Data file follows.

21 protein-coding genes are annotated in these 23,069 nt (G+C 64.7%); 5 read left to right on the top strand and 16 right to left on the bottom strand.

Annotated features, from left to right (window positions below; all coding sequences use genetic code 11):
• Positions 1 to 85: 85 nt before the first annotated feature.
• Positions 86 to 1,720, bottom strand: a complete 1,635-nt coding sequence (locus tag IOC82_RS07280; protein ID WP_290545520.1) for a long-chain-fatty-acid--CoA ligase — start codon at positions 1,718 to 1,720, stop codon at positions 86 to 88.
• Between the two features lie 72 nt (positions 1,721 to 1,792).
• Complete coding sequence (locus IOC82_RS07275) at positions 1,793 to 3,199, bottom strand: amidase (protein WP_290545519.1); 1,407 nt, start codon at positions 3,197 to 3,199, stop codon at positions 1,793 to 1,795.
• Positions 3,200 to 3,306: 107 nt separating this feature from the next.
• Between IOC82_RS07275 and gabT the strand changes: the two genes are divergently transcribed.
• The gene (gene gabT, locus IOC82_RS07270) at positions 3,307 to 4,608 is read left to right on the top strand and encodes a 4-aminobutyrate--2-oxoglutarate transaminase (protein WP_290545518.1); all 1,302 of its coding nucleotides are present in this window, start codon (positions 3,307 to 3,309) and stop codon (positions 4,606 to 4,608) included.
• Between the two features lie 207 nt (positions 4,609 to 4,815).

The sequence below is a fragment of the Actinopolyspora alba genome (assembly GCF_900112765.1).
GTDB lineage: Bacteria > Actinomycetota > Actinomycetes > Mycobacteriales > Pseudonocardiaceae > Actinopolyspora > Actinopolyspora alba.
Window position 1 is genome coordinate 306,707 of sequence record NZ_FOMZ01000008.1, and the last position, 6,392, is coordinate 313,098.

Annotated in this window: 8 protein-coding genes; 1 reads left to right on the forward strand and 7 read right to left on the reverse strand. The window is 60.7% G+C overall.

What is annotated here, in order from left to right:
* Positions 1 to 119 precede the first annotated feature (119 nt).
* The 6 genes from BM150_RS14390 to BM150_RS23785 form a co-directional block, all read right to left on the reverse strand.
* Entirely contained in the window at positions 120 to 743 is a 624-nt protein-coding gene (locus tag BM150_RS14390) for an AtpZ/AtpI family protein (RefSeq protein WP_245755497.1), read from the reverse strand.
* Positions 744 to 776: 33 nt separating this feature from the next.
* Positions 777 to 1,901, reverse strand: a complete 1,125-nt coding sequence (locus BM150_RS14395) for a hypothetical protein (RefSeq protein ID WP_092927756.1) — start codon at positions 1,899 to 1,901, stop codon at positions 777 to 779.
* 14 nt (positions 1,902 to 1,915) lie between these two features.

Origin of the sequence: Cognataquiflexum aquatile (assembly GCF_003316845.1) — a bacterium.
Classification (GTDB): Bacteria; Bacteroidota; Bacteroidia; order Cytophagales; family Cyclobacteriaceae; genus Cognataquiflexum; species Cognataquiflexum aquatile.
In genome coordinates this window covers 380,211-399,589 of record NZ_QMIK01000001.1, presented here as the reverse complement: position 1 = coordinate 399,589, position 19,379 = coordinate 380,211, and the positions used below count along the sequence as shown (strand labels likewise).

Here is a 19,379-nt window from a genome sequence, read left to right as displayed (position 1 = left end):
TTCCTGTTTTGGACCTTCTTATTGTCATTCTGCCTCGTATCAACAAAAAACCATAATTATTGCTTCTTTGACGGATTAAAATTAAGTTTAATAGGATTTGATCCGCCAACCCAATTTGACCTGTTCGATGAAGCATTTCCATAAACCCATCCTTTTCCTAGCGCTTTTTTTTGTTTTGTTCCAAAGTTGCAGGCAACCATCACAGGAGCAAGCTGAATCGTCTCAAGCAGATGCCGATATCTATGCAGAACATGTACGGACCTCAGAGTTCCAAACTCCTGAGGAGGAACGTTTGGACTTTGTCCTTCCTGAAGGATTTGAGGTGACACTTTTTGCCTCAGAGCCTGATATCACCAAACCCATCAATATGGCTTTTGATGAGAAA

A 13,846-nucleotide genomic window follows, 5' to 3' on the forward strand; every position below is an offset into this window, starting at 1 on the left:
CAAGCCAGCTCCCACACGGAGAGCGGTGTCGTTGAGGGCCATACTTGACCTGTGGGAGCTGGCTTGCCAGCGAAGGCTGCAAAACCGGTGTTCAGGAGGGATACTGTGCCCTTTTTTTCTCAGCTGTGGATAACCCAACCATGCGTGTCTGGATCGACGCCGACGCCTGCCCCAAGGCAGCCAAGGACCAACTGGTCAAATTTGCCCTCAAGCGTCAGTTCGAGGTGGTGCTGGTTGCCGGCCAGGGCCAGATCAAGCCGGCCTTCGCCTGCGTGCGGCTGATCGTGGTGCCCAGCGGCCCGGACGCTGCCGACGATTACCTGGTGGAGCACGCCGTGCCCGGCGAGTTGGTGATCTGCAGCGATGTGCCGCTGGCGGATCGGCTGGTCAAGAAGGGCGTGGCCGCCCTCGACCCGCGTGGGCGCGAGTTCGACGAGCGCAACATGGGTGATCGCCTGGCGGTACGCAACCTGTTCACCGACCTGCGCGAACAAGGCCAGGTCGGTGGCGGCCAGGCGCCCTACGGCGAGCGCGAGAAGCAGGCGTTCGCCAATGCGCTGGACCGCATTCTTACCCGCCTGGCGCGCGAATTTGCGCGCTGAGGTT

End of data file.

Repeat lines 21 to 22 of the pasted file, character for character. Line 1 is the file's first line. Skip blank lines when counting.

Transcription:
* 14 nt (positions 1,902 to 1,915) lie between these two features.

Origin of the sequence: Cognataquiflexum aquatile (assembly GCF_003316845.1) — a bacterium.